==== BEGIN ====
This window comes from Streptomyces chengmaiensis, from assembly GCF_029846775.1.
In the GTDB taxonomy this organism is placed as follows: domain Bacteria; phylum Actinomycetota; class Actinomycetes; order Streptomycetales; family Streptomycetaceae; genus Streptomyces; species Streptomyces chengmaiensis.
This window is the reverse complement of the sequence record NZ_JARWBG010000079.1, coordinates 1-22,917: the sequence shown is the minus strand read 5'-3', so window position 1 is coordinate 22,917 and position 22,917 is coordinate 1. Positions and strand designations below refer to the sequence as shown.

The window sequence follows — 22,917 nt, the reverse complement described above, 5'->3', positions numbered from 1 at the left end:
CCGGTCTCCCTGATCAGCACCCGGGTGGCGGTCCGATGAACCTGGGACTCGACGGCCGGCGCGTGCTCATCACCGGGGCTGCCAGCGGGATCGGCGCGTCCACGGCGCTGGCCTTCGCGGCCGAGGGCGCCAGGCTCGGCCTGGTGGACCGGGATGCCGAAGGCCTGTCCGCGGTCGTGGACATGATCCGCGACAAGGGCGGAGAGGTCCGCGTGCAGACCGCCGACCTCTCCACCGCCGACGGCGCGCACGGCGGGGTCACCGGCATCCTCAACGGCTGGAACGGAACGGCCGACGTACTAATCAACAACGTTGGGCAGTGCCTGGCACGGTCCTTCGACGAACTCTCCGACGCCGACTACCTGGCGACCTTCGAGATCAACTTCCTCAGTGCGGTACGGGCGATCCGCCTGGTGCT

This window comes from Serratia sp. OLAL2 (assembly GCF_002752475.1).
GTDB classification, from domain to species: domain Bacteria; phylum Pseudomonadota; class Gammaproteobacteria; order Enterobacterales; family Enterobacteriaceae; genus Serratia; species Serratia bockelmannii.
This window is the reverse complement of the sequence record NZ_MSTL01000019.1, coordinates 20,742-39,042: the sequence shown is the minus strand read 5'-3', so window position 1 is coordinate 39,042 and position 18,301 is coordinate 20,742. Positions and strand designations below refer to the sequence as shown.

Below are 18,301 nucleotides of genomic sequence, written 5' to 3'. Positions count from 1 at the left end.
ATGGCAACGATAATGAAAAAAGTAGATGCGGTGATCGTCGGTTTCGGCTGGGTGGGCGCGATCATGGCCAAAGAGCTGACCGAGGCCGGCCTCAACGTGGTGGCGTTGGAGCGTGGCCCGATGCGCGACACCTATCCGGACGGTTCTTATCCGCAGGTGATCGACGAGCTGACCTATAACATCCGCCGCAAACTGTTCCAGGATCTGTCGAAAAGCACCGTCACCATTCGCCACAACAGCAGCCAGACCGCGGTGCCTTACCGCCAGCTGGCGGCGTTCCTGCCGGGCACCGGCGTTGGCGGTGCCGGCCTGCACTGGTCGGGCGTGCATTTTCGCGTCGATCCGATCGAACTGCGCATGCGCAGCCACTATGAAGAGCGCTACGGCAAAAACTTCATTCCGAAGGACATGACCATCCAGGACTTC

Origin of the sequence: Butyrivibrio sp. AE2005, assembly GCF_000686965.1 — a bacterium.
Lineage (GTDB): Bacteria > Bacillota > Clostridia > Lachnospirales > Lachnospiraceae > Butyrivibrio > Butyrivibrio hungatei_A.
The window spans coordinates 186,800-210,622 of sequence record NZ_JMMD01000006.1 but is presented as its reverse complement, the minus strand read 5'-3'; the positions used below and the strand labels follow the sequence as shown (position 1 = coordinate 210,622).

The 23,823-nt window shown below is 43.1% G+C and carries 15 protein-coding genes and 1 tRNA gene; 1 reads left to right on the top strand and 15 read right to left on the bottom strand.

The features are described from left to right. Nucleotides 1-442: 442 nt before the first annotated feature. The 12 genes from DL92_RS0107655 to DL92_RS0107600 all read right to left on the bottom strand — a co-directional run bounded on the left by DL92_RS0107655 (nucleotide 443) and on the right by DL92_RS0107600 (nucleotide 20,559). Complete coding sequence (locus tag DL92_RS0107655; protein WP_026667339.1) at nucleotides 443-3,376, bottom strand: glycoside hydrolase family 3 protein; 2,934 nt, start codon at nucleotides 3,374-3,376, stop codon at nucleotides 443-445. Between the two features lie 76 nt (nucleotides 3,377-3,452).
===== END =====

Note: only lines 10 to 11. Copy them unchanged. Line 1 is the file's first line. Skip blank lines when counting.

ATGGCAACGATAATGAAAAAAGTAGATGCGGTGATCGTCGGTTTCGGCTGGGTGGGCGCGATCATGGCCAAAGAGCTGACCGAGGCCGGCCTCAACGTGGTGGCGTTGGAGCGTGGCCCGATGCGCGACACCTATCCGGACGGTTCTTATCCGCAGGTGATCGACGAGCTGACCTATAACATCCGCCGCAAACTGTTCCAGGATCTGTCGAAAAGCACCGTCACCATTCGCCACAACAGCAGCCAGACCGCGGTGCCTTACCGCCAGCTGGCGGCGTTCCTGCCGGGCACCGGCGTTGGCGGTGCCGGCCTGCACTGGTCGGGCGTGCATTTTCGCGTCGATCCGATCGAACTGCGCATGCGCAGCCACTATGAAGAGCGCTACGGCAAAAACTTCATTCCGAAGGACATGACCATCCAGGACTTC

Origin of the sequence: Butyrivibrio sp. AE2005, assembly GCF_000686965.1 — a bacterium.